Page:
Vinorelbine

Vinorelbine, also known by the brand name Navelbine, is a chemotherapy drug that has been tested as a second-line treatment for mesothelioma, both as a single agent and in combination with other drugs such as cisplatin or gemcitabine.

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This page features: 11 cited research articles

Vinorelbine belongs to a family of chemotherapy drugs known as vinca alkaloids, which were initially created from extracts of the periwinkle plant. The antitumor effects of this drug were discovered in 1959.

Vinorelbine is classified as an antineoplastic agent. It binds to microtubular proteins in cells. Microtubules are needed for cell reproduction, so damage to the microtubules by vinorelbine prevents cancer cells from reproducing and leads to their self-destruction.

Vinorelbine Information

  • Other Names: Navelbine, vinorelbine tartrate
  • Manufactured by: Pierre Fabre
  • FDA-approved: Yes (to treat non-small cell lung cancer)
  • Used or Tested in: Breast cancer, cervical cancer, esophageal cancer, Hodgkin lymphoma, Kaposi’s sarcoma, mesothelioma, non-small cell lung cancer, ovarian cancer, testicular cancer

Vinorelbine is typically administered in cycles of six weekly intravenous (IV) injections, though this varies based on the patient’s health factors and whether vinorelbine is combined with another chemotherapy drug.

Vinorelbine in Mesothelioma Treatment

Vinorelbine regimens are not as effective at extending survival as the standard pemetrexed and cisplatin treatment for mesothelioma. However, because vinorelbine has shown some effectiveness and has relatively low toxicity, doctors have continued to explore its value as a palliative or second-line therapy.

  • Palliative Therapy: Vinorelbine can relieve symptoms and improve quality of life for mesothelioma patients who cannot tolerate other cancer therapies.
  • Second-Line Therapy: Doctors may administer a regimen including vinorelbine to treat cancer reoccurrence after a patient has already received standard chemotherapy.

A 2017 review of second-line chemotherapy treatment for mesothelioma suggests even though international guidelines include vinorelbine as a suggested drug, the research evidence supporting its use is inconclusive.

In 2014, the Wales Cancer Trials Unit began a phase II clinical trial to further study the effectiveness of vinorelbine as a second-line treatment. The researchers also aim to determine whether the BRCA1 gene is required for vinorelbine to cause cancer-cell death.

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Side Effects of Vinorelbine

Common side effects include:

  • Low red blood cell counts
  • Low white blood cell counts
  • Nausea and vomiting
  • Muscle weakness
  • Constipation
  • Hair loss
  • Fatigue
  • Mouth sores

Rare side effects include:

  • Pain at the injection site
  • Numbness or tingling in extremities
  • Bruising and bleeding problems
  • Blood in urine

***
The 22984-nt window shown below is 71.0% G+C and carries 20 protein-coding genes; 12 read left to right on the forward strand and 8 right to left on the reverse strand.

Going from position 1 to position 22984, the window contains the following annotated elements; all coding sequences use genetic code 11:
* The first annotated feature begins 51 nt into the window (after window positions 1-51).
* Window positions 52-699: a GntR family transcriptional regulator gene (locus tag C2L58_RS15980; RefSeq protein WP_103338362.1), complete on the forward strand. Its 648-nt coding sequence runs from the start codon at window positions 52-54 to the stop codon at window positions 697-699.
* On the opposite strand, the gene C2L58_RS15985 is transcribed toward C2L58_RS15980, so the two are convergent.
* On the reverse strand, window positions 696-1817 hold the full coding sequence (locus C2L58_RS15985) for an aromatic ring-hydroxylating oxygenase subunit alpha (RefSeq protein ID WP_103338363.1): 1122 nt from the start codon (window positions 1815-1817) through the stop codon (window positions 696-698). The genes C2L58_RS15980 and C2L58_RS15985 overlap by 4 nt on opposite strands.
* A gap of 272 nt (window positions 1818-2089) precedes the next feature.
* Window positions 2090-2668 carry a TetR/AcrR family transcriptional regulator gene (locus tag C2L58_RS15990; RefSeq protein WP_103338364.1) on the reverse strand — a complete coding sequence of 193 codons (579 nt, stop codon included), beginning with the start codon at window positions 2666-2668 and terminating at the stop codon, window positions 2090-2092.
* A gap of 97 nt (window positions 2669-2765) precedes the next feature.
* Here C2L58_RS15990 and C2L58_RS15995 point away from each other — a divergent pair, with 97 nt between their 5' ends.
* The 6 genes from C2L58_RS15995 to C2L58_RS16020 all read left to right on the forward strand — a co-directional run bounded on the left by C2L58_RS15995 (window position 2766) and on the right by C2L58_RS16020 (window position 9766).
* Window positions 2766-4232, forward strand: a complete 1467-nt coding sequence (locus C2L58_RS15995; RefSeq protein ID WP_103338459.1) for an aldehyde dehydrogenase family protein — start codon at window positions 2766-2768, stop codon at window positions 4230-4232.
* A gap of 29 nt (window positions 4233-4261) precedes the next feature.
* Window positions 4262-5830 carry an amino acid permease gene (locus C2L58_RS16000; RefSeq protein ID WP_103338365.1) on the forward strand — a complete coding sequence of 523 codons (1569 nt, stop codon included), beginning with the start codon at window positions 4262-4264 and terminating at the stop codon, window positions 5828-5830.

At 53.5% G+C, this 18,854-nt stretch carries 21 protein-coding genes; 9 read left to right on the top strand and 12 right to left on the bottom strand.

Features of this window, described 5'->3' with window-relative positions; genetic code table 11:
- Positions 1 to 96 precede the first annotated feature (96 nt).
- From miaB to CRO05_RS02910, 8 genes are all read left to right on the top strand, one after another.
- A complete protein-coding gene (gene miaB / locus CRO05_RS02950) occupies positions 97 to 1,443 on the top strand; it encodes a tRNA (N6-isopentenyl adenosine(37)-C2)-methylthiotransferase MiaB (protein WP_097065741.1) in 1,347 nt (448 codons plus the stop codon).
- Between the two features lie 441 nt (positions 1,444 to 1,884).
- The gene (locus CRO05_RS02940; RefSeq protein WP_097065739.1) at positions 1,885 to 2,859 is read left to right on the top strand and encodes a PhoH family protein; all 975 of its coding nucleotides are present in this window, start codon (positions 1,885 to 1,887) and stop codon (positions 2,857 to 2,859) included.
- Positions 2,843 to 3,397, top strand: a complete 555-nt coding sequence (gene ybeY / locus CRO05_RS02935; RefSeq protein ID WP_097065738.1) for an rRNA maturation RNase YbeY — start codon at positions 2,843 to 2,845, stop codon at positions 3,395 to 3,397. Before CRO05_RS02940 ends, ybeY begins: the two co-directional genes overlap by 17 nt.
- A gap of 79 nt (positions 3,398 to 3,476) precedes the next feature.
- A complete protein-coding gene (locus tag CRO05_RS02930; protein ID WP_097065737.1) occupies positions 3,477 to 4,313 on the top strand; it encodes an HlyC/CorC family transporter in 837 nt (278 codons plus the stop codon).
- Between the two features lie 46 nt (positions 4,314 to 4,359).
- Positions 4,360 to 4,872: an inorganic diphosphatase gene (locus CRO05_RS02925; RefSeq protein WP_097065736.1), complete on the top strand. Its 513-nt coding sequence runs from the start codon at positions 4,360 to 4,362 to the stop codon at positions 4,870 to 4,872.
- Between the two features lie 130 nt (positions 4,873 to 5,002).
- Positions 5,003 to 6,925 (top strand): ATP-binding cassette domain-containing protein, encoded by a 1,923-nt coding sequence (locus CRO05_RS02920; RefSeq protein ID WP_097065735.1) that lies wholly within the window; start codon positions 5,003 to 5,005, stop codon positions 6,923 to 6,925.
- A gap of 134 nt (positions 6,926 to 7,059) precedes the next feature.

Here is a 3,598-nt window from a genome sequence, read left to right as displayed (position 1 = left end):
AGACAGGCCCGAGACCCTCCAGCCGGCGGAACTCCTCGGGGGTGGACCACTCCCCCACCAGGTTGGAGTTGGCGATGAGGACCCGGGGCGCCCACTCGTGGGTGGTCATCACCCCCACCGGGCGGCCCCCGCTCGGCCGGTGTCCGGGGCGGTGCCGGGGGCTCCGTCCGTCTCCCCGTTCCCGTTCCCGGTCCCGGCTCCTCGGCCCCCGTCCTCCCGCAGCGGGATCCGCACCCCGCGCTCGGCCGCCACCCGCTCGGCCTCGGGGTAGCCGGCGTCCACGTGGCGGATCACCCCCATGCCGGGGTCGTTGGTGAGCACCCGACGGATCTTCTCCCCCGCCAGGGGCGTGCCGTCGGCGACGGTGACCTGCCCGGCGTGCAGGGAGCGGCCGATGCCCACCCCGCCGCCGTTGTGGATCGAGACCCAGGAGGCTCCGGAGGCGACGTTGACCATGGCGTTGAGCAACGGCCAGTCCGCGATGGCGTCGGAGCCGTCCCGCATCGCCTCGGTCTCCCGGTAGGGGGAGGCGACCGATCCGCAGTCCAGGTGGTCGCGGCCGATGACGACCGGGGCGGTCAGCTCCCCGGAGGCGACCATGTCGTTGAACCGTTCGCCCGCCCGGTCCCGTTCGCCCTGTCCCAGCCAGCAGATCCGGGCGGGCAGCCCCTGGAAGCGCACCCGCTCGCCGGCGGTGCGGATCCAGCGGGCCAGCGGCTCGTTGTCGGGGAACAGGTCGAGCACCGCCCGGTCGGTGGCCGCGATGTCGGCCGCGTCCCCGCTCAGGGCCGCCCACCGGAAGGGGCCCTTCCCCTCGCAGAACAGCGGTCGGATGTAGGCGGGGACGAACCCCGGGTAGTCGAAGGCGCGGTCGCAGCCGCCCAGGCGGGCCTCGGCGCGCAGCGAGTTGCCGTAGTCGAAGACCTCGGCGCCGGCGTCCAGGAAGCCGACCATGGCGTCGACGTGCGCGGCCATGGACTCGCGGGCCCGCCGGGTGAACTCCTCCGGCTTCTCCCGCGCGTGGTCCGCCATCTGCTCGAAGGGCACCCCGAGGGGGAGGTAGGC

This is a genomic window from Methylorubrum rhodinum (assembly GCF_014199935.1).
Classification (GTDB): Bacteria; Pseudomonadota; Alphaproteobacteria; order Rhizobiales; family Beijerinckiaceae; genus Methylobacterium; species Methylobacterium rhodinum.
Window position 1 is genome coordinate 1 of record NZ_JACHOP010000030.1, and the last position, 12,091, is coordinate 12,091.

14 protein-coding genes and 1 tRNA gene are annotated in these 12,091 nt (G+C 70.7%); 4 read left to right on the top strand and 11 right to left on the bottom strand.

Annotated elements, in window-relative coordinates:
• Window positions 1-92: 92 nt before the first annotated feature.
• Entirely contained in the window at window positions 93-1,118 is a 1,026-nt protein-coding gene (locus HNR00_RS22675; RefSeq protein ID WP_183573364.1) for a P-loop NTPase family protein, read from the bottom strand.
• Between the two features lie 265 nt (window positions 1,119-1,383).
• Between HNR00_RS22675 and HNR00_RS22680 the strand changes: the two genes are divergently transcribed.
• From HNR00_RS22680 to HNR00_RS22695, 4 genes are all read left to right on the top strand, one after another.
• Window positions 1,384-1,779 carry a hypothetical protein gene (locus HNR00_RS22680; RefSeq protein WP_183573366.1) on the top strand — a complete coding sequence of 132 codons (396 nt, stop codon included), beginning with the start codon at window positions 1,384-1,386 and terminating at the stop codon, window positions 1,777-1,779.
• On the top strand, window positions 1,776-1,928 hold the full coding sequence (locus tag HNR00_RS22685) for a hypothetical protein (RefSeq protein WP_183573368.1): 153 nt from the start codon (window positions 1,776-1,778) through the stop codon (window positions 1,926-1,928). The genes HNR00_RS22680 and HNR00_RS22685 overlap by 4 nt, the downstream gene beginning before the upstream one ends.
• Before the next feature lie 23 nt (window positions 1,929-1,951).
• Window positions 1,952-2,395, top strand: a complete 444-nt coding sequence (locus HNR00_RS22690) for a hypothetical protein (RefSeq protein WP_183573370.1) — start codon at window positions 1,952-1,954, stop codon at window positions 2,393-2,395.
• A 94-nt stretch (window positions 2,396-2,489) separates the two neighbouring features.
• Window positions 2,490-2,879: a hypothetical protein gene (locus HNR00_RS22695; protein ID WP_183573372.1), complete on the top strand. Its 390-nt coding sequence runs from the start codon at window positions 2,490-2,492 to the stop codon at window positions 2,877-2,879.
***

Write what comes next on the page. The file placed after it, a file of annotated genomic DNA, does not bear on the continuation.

• Abdominal pain
  • Diarrhea
  • Blood pressure changes

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Last Modified September 24, 2018

Registered Nurse and Patient Advocate

Karen Selby joined Asbestos.com in 2009. She is a registered nurse with a background in oncology and thoracic surgery and was the regional director of a tissue bank before becoming a Patient Advocate at The Mesothelioma Center. Karen has assisted surgeons with thoracic surgeries such as lung resections, lung transplants, pneumonectomies, pleurectomies and wedge resections. She is also a member of the Academy of Oncology Nurse & Patient Navigators.

Walter Pacheco, Managing Editor at Asbestos.com
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10 Cited Article Sources

  1. DrugBank. (2017, November 13). Vinorelbine. Retrieved from: https://www.drugbank.ca/drugs/DB00361
  2. Addeo, A., Buffoni, L., and Di Maio, M. (2017, September). Is There Room for Second-Line Treatment of Pleural Malignant Mesothelioma? Retrieved from: https://jamanetwork.com/journals/jamaoncology/fullarticle/2598493
  3. OncoLink Team. (2017, August 17). Vinorelbine (Navelbine). Retrieved from: https://www.oncolink.org/cancer-treatment/chemotherapy/oncolink-rx/vinorelbine-navelbine-r
  4. ClinicalTrials.gov. (2017, April 11). Vinorelbine in Mesothelioma (VIM). Retrieved from: https://clinicaltrials.gov/ct2/show/NCT02139904
  5. Cancer Research UK. (2015, July 24). Vinorelbine (Navelbine). Retrieved from: http://www.cancerresearchuk.org/about-cancer/cancer-in-general/treatment/cancer-drugs/drugs/vinorelbine
  6. Zauderer, M. et al. (2014, June). Vinorelbine and gemcitabine as second- or third-line therapy for malignant pleural mesothelioma. Retrieved from: https://www.ncbi.nlm.nih.gov/pubmed/24690410
  7. Zucali, P. et al. (2014, June). Vinorelbine in pemetrexed-pretreated patients with malignant pleural mesothelioma. Retrieved from: http://www.sciencedirect.com/science/article/pii/S0169500213005229
  8. Stebbing, J. et al. (2009, January). The efficacy and safety of weekly vinorelbine in relapsed malignant pleural mesothelioma. Retrieved from: https://www.ncbi.nlm.nih.gov/pubmed/18486273
  9. Steele, J. et al. (2000, December). Phase II Study of Vinorelbine in Patients With Malignant Pleural Mesothelioma. Retrieved from: http://ascopubs.org/doi/full/10.1200/jco.2000.18.23.3912
  10. Chemocare.com. (n.d.). Vinorelbine. Retrieved from: http://chemocare.com/chemotherapy/drug-info/Vinorelbine.aspx
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